Guy Deutscher, a linguist at the University of Leiden in the Netherlands, discusses the origin and nature of language.
Of all mankind’s manifold creations, language must take pride of place. Other inventions—the wheel, agriculture, sliced bread—may have transformed our material existence, but the advent of language is what made us human. Compared to language, all other inventions pale in significance, since everything we have ever achieved depends on language and originates from it. Without language, we could never have embarked on our ascent to unparalleled power over all other animals, and even over nature itself.
But language is foremost not just because it came first. In its own right it is a tool of extraordinary sophistication, yet based on an idea of ingenious simplicity: ‘this marvellous invention of composing out of twenty-five or thirty sounds that infinite variety of expressions which, whilst having in themselves no likeness to what is in our mind, allow us to disclose to others its whole secret, and to make known to those who cannot penetrate it all that we imagine, and all the various stirrings of our soul’. This was how, in 1660, the renowned grammarians of the PortRoyal Abbey near Versailles distilled the essence of language, and no one since has celebrated more eloquently the magnitude of its achievement. Even so, there is just one flaw in all these hymns of praise, for the homage to language’s unique accomplishment conceals a simple yet critical incongruity. Language is mankind’s greatest invention—except, of course, that it was never invented.
This apparent paradox is at the core of our fascination with language, and it holds many of its secrets. It is also what this book is about. Language often seems so skilfully drafted that one can hardly imagine it as anything other than the perfected handiwork of a master craftsman. How else could this instrument make so much out of barely three dozen measly morsels of sound? In themselves, these configurations of the mouth – p, f, b, v, t, d, k, g, sh, a, e and so on—amount to nothing more than a few haphazard spits and splutters, random noises with no meaning, no ability to express, no power to explain. But run them through the cogs and wheels of the language machine, let it arrange them in some very special orders, and there is nothing that these meaningless streams of air cannot do: from sighing the interminable ennui of existence (‘not tonight, Josephine’) to unravelling the fundamental order of the universe (‘every body perseveres in its state of rest, or of uniform motion in a right line, unless it is compelled to change that state by forces impressed thereon’).
The most extraordinary thing about language, however, is that one doesn’t have to be a Napoleon or a Newton to set its wheels in motion. The language machine allows just about everybody—from pre-modern foragers in the subtropical savannah, to post-modern philosophers in the suburban sprawl—to tie these meaningless sounds together into an infinite variety of subtle senses, and all apparently without the slightest exertion. Yet it is precisely this deceptive ease which makes language a victim of its own success, since in everyday life its triumphs are usually taken for granted. The wheels of language run so smoothly that one rarely bothers to stop and think about all the resourcefulness and expertise that must have gone into making it tick. Language conceals its art.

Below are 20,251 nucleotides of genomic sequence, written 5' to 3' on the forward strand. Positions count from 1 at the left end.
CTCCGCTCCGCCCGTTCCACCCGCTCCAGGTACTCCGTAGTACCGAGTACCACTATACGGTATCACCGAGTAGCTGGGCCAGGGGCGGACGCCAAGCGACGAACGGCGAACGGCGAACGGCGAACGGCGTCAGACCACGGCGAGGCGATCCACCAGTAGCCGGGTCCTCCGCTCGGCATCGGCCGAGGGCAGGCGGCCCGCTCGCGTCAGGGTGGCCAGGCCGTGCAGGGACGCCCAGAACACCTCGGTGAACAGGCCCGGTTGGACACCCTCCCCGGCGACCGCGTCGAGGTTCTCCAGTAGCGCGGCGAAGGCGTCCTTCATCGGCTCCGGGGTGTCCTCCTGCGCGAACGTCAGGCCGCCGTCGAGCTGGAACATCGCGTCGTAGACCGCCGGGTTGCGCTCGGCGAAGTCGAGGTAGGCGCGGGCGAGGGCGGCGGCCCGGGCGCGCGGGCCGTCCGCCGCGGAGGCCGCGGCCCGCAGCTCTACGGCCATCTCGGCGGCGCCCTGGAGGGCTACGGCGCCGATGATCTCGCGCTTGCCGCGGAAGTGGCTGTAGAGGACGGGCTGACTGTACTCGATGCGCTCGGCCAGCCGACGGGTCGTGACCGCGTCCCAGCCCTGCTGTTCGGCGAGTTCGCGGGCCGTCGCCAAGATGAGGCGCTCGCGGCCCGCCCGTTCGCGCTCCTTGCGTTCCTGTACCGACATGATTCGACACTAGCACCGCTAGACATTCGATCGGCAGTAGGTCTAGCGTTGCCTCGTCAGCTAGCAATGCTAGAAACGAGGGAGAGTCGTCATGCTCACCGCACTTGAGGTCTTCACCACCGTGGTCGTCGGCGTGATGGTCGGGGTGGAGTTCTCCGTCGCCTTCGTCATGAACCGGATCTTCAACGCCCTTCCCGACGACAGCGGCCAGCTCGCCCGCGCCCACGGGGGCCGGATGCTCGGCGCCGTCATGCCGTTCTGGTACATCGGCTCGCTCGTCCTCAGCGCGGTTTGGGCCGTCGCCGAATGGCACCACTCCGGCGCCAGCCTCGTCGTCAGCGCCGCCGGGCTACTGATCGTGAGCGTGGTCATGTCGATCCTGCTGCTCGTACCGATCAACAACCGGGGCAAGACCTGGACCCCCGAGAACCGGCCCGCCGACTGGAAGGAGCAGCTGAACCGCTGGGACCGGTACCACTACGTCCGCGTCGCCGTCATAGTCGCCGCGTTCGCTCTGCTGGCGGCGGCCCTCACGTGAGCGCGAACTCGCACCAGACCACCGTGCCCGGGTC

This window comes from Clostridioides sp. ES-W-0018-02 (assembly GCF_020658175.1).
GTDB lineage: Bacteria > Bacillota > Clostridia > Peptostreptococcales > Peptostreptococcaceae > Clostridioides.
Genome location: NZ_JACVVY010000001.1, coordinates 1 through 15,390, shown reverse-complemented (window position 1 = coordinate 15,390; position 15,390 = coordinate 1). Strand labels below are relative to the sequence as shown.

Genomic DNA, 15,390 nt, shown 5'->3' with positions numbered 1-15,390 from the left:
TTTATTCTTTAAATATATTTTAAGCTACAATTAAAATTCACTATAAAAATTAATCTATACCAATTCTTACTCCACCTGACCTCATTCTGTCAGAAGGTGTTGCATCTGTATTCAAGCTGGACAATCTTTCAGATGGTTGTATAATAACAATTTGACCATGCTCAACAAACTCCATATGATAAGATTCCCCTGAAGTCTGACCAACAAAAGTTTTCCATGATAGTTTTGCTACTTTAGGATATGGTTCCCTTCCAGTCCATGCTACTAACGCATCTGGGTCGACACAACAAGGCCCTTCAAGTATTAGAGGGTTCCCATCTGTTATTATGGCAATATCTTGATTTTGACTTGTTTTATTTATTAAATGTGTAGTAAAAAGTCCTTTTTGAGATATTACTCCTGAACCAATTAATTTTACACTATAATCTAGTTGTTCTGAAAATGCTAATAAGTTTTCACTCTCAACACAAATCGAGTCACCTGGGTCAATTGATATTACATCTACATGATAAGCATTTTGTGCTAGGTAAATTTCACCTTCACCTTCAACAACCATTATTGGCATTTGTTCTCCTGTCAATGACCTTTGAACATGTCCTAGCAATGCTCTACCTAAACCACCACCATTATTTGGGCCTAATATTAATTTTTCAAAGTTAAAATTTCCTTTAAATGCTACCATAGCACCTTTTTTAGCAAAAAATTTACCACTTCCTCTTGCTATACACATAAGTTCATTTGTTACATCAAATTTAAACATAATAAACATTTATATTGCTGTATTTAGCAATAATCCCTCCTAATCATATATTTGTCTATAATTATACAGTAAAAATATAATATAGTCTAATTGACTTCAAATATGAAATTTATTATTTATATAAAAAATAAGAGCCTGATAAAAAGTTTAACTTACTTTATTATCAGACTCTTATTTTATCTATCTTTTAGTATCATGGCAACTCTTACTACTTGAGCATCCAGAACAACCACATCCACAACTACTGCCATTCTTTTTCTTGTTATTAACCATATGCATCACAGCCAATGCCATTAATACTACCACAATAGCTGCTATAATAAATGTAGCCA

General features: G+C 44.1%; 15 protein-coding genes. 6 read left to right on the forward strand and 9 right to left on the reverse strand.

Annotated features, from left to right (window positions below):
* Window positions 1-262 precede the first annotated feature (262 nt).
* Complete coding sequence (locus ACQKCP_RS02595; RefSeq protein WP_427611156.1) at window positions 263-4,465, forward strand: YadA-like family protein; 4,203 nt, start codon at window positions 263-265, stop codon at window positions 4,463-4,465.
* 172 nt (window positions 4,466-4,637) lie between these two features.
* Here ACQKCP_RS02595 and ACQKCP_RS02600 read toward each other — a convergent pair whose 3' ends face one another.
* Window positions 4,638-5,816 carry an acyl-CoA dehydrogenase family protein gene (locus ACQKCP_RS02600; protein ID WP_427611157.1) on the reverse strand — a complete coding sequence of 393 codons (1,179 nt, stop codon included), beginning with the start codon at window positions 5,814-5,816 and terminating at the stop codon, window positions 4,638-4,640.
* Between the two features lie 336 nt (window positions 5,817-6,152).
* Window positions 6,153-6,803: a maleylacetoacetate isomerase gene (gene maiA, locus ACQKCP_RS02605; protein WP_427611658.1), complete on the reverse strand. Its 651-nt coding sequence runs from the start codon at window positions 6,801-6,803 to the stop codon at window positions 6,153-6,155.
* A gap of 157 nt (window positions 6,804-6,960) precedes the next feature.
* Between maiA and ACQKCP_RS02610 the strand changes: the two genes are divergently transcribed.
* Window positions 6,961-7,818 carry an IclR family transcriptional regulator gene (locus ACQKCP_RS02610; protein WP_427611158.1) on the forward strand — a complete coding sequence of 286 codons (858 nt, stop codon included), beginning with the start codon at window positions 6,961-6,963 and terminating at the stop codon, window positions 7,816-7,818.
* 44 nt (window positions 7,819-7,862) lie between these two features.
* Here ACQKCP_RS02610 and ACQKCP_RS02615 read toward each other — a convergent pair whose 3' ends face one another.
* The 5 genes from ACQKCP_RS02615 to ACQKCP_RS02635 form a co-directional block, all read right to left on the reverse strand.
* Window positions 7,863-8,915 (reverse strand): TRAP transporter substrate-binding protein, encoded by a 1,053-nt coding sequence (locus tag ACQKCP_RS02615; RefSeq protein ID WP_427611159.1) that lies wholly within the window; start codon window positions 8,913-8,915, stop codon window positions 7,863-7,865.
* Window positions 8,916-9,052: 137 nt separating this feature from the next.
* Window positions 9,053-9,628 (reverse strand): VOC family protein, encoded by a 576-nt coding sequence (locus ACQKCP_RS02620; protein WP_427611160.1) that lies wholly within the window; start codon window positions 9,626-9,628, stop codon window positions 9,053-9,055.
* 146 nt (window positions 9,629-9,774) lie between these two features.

Often, it is only the estrangement of foreign tongues, with their many exotic and outlandish features, that brings home the wonder of language’s design. One of the showiest stunts that some languages can pull off is an ability to build up words of breath-breaking length, and thus express in one word what English takes a whole sentence to say. The Turkish word ehirlilestiremedikierimizdensiniz, to take one example, means nothing less than ‘you are one of those whom we can’t turn into a town-dweller’. (In case you are wondering, this monstrosity really is one word, not merely many different words squashed together—most of its components cannot even stand up on their own.) And if that sounds like some one-off freak, then consider Sumerian, the language spoken on the banks of the Euphrates some 5,000 years ago by the people who invented writing … . A Sumerian word like munintuma’a (‘when he had made it suitable for her’) might seem rather trim compared to the Turkish colossus above. What is so impressive about it, however, is not its lengthiness, but rather the reverse: the thrifty compactness of its construction. The word is made up of different ‘slots’ mu – n – i – n – tum- a – ‘a, each corresponding to a particular portion of meaning. This sleek design allows single sounds to convey useful information, and in fact even the absence of a sound has been enlisted to express something specific. If you were to ask which bit in the Sumerian word corresponds to the pronoun ‘it’ in the English translation ‘when he had made it suitable for her’, then the answer would have to be . . . nothing. Mind you, a very particular kind of nothing: the nothing that stands in the empty slot in the middle. The technology is so fine-tuned, then, that even a non-sound, when carefully placed in a particular position, has been invested with a specific function. Who could possibly have come up with such a nifty contraption?